By Susie Allen
Photo by Derek Li Wan Po

Aden Kumler studies Western medieval art, architecture, and material culture. Kumler, AB’96, has taught Core courses on medieval art, as well as advanced classes on the politics of luxury and the art of the book in the Middle Ages.

What advice would you give to a new colleague about teaching University of Chicago students?

The best thing is to have the students talk as much as possible. When the students are engaged, they produce insights that change the way I see works of art or monuments that I have been looking at for most of my life. Students will routinely say and write things that are completely original.

The other thing I would say is that you cannot set the bar high enough. I don’t mean by being draconian, or assigning too much reading—which I’m sure I do—but simply that you should go to class prepared for them to impress you, and they will.

You were an undergraduate at UChicago. Are there any professors you’ve tried to emulate?

The reason I’m a medievalist art historian is because of the undergraduate classes I took with Michael Camille. Michael’s lectures were so incredible that when I started teaching, it was impossible for me to conceive that I could ever do what he did. He had this palpable sense of excitement and pleasure in medieval art. It was completely intoxicating. I could not get enough.

Bernard McGinn at the Divinity School was also very important to me. He allowed me to take a graduate seminar that had a profound effect on how I think about religious thought and practice in the Middle Ages. And he was willing, with Michael, to co-advise the unorthodox BA project I cooked up. He's a deeply generous person, and I still very much feel that I'm his student.

Another person who stands out is Françoise Meltzer. Her class was terrifying in the best way! It really gave me a sense that important things could take place in seminar. I came out of undergrad with the idea that hard questioning can be the biggest sign of respect. Françoise cultivated an ethos in the seminar room that made a big impression on me; I still hold onto that ethos as an ideal.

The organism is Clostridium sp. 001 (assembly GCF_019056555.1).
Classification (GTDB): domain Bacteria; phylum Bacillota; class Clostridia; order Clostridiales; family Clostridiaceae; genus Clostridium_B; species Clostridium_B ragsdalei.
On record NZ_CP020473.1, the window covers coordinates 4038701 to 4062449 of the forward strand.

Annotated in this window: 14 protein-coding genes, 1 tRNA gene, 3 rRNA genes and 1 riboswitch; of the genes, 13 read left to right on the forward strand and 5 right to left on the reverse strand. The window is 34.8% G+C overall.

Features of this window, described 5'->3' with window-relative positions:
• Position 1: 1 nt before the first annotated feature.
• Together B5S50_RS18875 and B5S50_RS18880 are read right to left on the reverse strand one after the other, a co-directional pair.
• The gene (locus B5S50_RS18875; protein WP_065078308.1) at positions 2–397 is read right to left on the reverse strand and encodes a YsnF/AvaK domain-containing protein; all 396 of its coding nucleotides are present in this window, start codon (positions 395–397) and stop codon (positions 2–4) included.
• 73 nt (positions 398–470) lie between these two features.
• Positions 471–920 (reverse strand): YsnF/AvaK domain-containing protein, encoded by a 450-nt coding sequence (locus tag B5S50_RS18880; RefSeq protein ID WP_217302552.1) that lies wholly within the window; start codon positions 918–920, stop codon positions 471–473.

Anne Robertson takes subtle, beautiful, and complex aspects of medieval musical practice and theory and translates them to students without in any way dumbing it down. It’s a lot like what an art history class should do when it’s working well: suddenly you’re hearing things and seeing things you didn’t hear or see before.

I still feel deeply connected to my undergrad experience, not least because I’m walking the same campus I walked, and I have the luxury of having colleagues who shaped me intellectually as an undergraduate.

Beyond imparting information about medieval art, what are your goals for your classes?

It’s important to me to acknowledge that looking at things carefully is quite difficult. We see lots of stuff, but to stop and seriously engage something in all of its materiality, in all of its visual specificity, in all of its historical difference, is something you have to practice. But if you practice it attentively and intelligently, it never leaves you. It’s an analytic muscle. I really want students to leave my classes seeing both works of art and the world differently.

What does this award mean to you?

The Quantrell is extremely meaningful because you know that it comes from the students, and the students are the people to whom I feel most accountable.

So often at the end of a term, I have a profound feeling of thankfulness that the students have been in the classroom looking and talking with me. To know they've reciprocated that feeling will be one of the high points of my career.

I’m quite a verbose person, and this makes me speechless.

Originally published on June 3, 2013.